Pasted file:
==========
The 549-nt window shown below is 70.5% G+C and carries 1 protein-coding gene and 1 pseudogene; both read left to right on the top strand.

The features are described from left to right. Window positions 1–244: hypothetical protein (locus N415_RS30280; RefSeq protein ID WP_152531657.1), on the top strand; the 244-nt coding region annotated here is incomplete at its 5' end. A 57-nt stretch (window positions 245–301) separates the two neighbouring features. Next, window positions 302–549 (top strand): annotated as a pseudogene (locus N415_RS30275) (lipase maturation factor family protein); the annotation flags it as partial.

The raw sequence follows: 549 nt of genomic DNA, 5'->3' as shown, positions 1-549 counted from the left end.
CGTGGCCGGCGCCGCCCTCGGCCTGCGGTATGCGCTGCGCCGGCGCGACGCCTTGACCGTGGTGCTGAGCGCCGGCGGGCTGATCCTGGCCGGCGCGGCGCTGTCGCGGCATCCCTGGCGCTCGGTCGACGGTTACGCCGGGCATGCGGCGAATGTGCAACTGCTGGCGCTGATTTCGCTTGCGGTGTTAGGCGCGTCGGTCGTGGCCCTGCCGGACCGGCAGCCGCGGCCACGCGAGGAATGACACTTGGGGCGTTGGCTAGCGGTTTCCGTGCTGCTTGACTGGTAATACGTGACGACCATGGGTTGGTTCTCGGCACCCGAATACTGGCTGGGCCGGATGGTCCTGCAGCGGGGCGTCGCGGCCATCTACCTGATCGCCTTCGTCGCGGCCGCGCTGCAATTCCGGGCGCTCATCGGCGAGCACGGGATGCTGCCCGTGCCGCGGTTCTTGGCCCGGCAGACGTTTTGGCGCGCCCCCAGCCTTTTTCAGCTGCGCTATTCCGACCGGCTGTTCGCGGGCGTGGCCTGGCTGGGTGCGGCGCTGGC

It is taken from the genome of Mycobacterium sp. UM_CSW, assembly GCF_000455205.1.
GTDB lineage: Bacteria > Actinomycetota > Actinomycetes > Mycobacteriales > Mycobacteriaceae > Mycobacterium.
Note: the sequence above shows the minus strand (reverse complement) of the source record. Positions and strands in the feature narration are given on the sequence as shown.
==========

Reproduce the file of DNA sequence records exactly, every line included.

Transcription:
The 549-nt window shown below is 70.5% G+C and carries 1 protein-coding gene and 1 pseudogene; both read left to right on the top strand.

The features are described from left to right. Window positions 1–244: hypothetical protein (locus N415_RS30280; RefSeq protein ID WP_152531657.1), on the top strand; the 244-nt coding region annotated here is incomplete at its 5' end. A 57-nt stretch (window positions 245–301) separates the two neighbouring features. Next, window positions 302–549 (top strand): annotated as a pseudogene (locus N415_RS30275) (lipase maturation factor family protein); the annotation flags it as partial.

The raw sequence follows: 549 nt of genomic DNA, 5'->3' as shown, positions 1-549 counted from the left end.
CGTGGCCGGCGCCGCCCTCGGCCTGCGGTATGCGCTGCGCCGGCGCGACGCCTTGACCGTGGTGCTGAGCGCCGGCGGGCTGATCCTGGCCGGCGCGGCGCTGTCGCGGCATCCCTGGCGCTCGGTCGACGGTTACGCCGGGCATGCGGCGAATGTGCAACTGCTGGCGCTGATTTCGCTTGCGGTGTTAGGCGCGTCGGTCGTGGCCCTGCCGGACCGGCAGCCGCGGCCACGCGAGGAATGACACTTGGGGCGTTGGCTAGCGGTTTCCGTGCTGCTTGACTGGTAATACGTGACGACCATGGGTTGGTTCTCGGCACCCGAATACTGGCTGGGCCGGATGGTCCTGCAGCGGGGCGTCGCGGCCATCTACCTGATCGCCTTCGTCGCGGCCGCGCTGCAATTCCGGGCGCTCATCGGCGAGCACGGGATGCTGCCCGTGCCGCGGTTCTTGGCCCGGCAGACGTTTTGGCGCGCCCCCAGCCTTTTTCAGCTGCGCTATTCCGACCGGCTGTTCGCGGGCGTGGCCTGGCTGGGTGCGGCGCTGGC

It is taken from the genome of Mycobacterium sp. UM_CSW, assembly GCF_000455205.1.
GTDB lineage: Bacteria > Actinomycetota > Actinomycetes > Mycobacteriales > Mycobacteriaceae > Mycobacterium.
Note: the sequence above shows the minus strand (reverse complement) of the source record. Positions and strands in the feature narration are given on the sequence as shown.